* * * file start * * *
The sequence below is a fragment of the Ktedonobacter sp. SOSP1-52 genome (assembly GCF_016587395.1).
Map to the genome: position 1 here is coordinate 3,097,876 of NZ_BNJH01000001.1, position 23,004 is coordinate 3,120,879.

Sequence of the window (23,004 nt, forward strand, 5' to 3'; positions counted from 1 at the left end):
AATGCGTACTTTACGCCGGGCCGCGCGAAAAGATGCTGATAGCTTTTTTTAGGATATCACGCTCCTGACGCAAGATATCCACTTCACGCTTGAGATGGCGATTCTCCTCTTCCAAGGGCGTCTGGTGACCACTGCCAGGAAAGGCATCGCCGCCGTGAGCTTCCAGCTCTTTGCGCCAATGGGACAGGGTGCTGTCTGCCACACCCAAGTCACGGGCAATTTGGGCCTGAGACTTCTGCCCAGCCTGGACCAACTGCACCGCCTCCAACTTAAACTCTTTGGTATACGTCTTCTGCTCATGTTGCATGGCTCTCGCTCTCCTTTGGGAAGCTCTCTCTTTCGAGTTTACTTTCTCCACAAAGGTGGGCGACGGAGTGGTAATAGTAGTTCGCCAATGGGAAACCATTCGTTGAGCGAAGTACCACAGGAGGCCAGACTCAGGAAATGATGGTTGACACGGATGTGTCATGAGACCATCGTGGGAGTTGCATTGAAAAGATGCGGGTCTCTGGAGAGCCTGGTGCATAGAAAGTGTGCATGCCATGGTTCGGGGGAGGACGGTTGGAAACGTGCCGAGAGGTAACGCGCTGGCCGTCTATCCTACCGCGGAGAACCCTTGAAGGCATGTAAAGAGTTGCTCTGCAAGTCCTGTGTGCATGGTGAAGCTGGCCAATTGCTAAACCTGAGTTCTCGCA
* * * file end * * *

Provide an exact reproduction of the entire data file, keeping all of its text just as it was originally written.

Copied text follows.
The sequence below is a fragment of the Ktedonobacter sp. SOSP1-52 genome (assembly GCF_016587395.1).
Map to the genome: position 1 here is coordinate 3,097,876 of NZ_BNJH01000001.1, position 23,004 is coordinate 3,120,879.

Sequence of the window (23,004 nt, forward strand, 5' to 3'; positions counted from 1 at the left end):
AATGCGTACTTTACGCCGGGCCGCGCGAAAAGATGCTGATAGCTTTTTTTAGGATATCACGCTCCTGACGCAAGATATCCACTTCACGCTTGAGATGGCGATTCTCCTCTTCCAAGGGCGTCTGGTGACCACTGCCAGGAAAGGCATCGCCGCCGTGAGCTTCCAGCTCTTTGCGCCAATGGGACAGGGTGCTGTCTGCCACACCCAAGTCACGGGCAATTTGGGCCTGAGACTTCTGCCCAGCCTGGACCAACTGCACCGCCTCCAACTTAAACTCTTTGGTATACGTCTTCTGCTCATGTTGCATGGCTCTCGCTCTCCTTTGGGAAGCTCTCTCTTTCGAGTTTACTTTCTCCACAAAGGTGGGCGACGGAGTGGTAATAGTAGTTCGCCAATGGGAAACCATTCGTTGAGCGAAGTACCACAGGAGGCCAGACTCAGGAAATGATGGTTGACACGGATGTGTCATGAGACCATCGTGGGAGTTGCATTGAAAAGATGCGGGTCTCTGGAGAGCCTGGTGCATAGAAAGTGTGCATGCCATGGTTCGGGGGAGGACGGTTGGAAACGTGCCGAGAGGTAACGCGCTGGCCGTCTATCCTACCGCGGAGAACCCTTGAAGGCATGTAAAGAGTTGCTCTGCAAGTCCTGTGTGCATGGTGAAGCTGGCCAATTGCTAAACCTGAGTTCTCGCA